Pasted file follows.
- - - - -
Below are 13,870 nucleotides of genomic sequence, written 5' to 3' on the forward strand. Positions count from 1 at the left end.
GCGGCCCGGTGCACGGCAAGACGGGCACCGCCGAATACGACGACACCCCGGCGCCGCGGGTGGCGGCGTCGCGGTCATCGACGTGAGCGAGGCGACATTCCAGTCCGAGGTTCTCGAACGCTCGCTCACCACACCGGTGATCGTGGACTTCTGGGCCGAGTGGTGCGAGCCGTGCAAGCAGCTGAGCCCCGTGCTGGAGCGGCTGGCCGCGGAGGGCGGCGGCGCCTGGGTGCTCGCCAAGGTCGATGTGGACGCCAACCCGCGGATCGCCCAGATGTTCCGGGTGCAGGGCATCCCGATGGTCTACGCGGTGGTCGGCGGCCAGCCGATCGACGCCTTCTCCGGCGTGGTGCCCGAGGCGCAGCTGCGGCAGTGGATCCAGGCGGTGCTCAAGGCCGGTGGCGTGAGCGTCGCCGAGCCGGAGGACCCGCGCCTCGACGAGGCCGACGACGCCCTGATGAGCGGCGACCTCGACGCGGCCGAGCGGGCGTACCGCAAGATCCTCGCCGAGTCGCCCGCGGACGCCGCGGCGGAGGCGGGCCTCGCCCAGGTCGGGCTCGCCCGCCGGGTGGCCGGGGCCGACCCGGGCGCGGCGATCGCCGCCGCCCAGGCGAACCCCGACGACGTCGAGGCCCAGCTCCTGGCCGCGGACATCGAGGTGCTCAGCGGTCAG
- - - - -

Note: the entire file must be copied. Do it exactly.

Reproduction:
Below are 13,870 nucleotides of genomic sequence, written 5' to 3' on the forward strand. Positions count from 1 at the left end.
GCGGCCCGGTGCACGGCAAGACGGGCACCGCCGAATACGACGACACCCCGGCGCCGCGGGTGGCGGCGTCGCGGTCATCGACGTGAGCGAGGCGACATTCCAGTCCGAGGTTCTCGAACGCTCGCTCACCACACCGGTGATCGTGGACTTCTGGGCCGAGTGGTGCGAGCCGTGCAAGCAGCTGAGCCCCGTGCTGGAGCGGCTGGCCGCGGAGGGCGGCGGCGCCTGGGTGCTCGCCAAGGTCGATGTGGACGCCAACCCGCGGATCGCCCAGATGTTCCGGGTGCAGGGCATCCCGATGGTCTACGCGGTGGTCGGCGGCCAGCCGATCGACGCCTTCTCCGGCGTGGTGCCCGAGGCGCAGCTGCGGCAGTGGATCCAGGCGGTGCTCAAGGCCGGTGGCGTGAGCGTCGCCGAGCCGGAGGACCCGCGCCTCGACGAGGCCGACGACGCCCTGATGAGCGGCGACCTCGACGCGGCCGAGCGGGCGTACCGCAAGATCCTCGCCGAGTCGCCCGCGGACGCCGCGGCGGAGGCGGGCCTCGCCCAGGTCGGGCTCGCCCGCCGGGTGGCCGGGGCCGACCCGGGCGCGGCGATCGCCGCCGCCCAGGCGAACCCCGACGACGTCGAGGCCCAGCTCCTGGCCGCGGACATCGAGGTGCTCAGCGGTCAG